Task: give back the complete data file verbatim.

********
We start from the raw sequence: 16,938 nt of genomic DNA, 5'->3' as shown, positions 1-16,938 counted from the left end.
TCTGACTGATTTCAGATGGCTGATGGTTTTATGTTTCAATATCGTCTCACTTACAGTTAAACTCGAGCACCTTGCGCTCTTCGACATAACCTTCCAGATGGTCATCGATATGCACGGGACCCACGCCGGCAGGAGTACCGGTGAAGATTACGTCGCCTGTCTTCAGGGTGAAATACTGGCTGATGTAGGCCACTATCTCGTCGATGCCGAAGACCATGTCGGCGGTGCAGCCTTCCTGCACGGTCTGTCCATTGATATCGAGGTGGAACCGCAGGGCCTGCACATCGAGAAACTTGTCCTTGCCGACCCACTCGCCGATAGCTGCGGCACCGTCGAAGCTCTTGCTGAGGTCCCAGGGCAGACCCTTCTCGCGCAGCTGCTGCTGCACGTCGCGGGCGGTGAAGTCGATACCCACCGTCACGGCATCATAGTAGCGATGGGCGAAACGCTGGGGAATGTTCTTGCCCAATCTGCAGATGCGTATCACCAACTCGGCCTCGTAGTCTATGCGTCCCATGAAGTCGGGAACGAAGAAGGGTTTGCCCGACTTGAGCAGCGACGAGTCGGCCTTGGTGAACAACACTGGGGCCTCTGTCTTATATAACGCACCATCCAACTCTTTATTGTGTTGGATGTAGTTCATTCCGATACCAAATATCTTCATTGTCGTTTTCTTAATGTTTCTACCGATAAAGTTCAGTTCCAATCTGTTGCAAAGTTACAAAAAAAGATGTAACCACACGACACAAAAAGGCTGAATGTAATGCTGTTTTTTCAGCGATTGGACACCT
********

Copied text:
We start from the raw sequence: 16,938 nt of genomic DNA, 5'->3' as shown, positions 1-16,938 counted from the left end.
TCTGACTGATTTCAGATGGCTGATGGTTTTATGTTTCAATATCGTCTCACTTACAGTTAAACTCGAGCACCTTGCGCTCTTCGACATAACCTTCCAGATGGTCATCGATATGCACGGGACCCACGCCGGCAGGAGTACCGGTGAAGATTACGTCGCCTGTCTTCAGGGTGAAATACTGGCTGATGTAGGCCACTATCTCGTCGATGCCGAAGACCATGTCGGCGGTGCAGCCTTCCTGCACGGTCTGTCCATTGATATCGAGGTGGAACCGCAGGGCCTGCACATCGAGAAACTTGTCCTTGCCGACCCACTCGCCGATAGCTGCGGCACCGTCGAAGCTCTTGCTGAGGTCCCAGGGCAGACCCTTCTCGCGCAGCTGCTGCTGCACGTCGCGGGCGGTGAAGTCGATACCCACCGTCACGGCATCATAGTAGCGATGGGCGAAACGCTGGGGAATGTTCTTGCCCAATCTGCAGATGCGTATCACCAACTCGGCCTCGTAGTCTATGCGTCCCATGAAGTCGGGAACGAAGAAGGGTTTGCCCGACTTGAGCAGCGACGAGTCGGCCTTGGTGAACAACACTGGGGCCTCTGTCTTATATAACGCACCATCCAACTCTTTATTGTGTTGGATGTAGTTCATTCCGATACCAAATATCTTCATTGTCGTTTTCTTAATGTTTCTACCGATAAAGTTCAGTTCCAATCTGTTGCAAAGTTACAAAAAAAGATGTAACCACACGACACAAAAAGGCTGAATGTAATGCTGTTTTTTCAGCGATTGGACACCT